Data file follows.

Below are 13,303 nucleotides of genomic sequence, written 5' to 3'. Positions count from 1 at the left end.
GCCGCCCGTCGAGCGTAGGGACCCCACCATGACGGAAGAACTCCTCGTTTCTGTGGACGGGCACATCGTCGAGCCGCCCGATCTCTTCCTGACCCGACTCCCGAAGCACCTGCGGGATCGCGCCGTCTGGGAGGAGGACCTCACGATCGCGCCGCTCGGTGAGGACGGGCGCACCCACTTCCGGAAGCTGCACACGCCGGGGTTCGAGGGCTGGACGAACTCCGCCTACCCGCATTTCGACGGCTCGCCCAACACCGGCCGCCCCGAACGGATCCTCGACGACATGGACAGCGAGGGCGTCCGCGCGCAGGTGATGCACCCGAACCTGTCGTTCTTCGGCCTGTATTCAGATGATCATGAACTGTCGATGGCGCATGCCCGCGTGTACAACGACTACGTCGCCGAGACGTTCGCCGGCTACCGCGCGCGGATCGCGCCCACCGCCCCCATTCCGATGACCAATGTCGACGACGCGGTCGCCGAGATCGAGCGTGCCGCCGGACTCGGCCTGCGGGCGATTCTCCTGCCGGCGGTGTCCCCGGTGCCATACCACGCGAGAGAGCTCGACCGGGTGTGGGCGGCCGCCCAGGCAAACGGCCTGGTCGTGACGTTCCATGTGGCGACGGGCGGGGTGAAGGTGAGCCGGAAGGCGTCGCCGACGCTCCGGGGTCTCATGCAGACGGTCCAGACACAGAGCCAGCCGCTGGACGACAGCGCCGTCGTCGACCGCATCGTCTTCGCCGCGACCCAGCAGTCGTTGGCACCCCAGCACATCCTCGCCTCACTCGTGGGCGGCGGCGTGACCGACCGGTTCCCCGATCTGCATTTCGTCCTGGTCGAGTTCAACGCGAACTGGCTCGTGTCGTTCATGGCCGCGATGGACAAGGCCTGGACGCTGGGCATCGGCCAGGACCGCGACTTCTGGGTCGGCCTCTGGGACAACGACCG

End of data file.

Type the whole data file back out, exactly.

Below are 13,303 nucleotides of genomic sequence, written 5' to 3'. Positions count from 1 at the left end.
GCCGCCCGTCGAGCGTAGGGACCCCACCATGACGGAAGAACTCCTCGTTTCTGTGGACGGGCACATCGTCGAGCCGCCCGATCTCTTCCTGACCCGACTCCCGAAGCACCTGCGGGATCGCGCCGTCTGGGAGGAGGACCTCACGATCGCGCCGCTCGGTGAGGACGGGCGCACCCACTTCCGGAAGCTGCACACGCCGGGGTTCGAGGGCTGGACGAACTCCGCCTACCCGCATTTCGACGGCTCGCCCAACACCGGCCGCCCCGAACGGATCCTCGACGACATGGACAGCGAGGGCGTCCGCGCGCAGGTGATGCACCCGAACCTGTCGTTCTTCGGCCTGTATTCAGATGATCATGAACTGTCGATGGCGCATGCCCGCGTGTACAACGACTACGTCGCCGAGACGTTCGCCGGCTACCGCGCGCGGATCGCGCCCACCGCCCCCATTCCGATGACCAATGTCGACGACGCGGTCGCCGAGATCGAGCGTGCCGCCGGACTCGGCCTGCGGGCGATTCTCCTGCCGGCGGTGTCCCCGGTGCCATACCACGCGAGAGAGCTCGACCGGGTGTGGGCGGCCGCCCAGGCAAACGGCCTGGTCGTGACGTTCCATGTGGCGACGGGCGGGGTGAAGGTGAGCCGGAAGGCGTCGCCGACGCTCCGGGGTCTCATGCAGACGGTCCAGACACAGAGCCAGCCGCTGGACGACAGCGCCGTCGTCGACCGCATCGTCTTCGCCGCGACCCAGCAGTCGTTGGCACCCCAGCACATCCTCGCCTCACTCGTGGGCGGCGGCGTGACCGACCGGTTCCCCGATCTGCATTTCGTCCTGGTCGAGTTCAACGCGAACTGGCTCGTGTCGTTCATGGCCGCGATGGACAAGGCCTGGACGCTGGGCATCGGCCAGGACCGCGACTTCTGGGTCGGCCTCTGGGACAACGACCG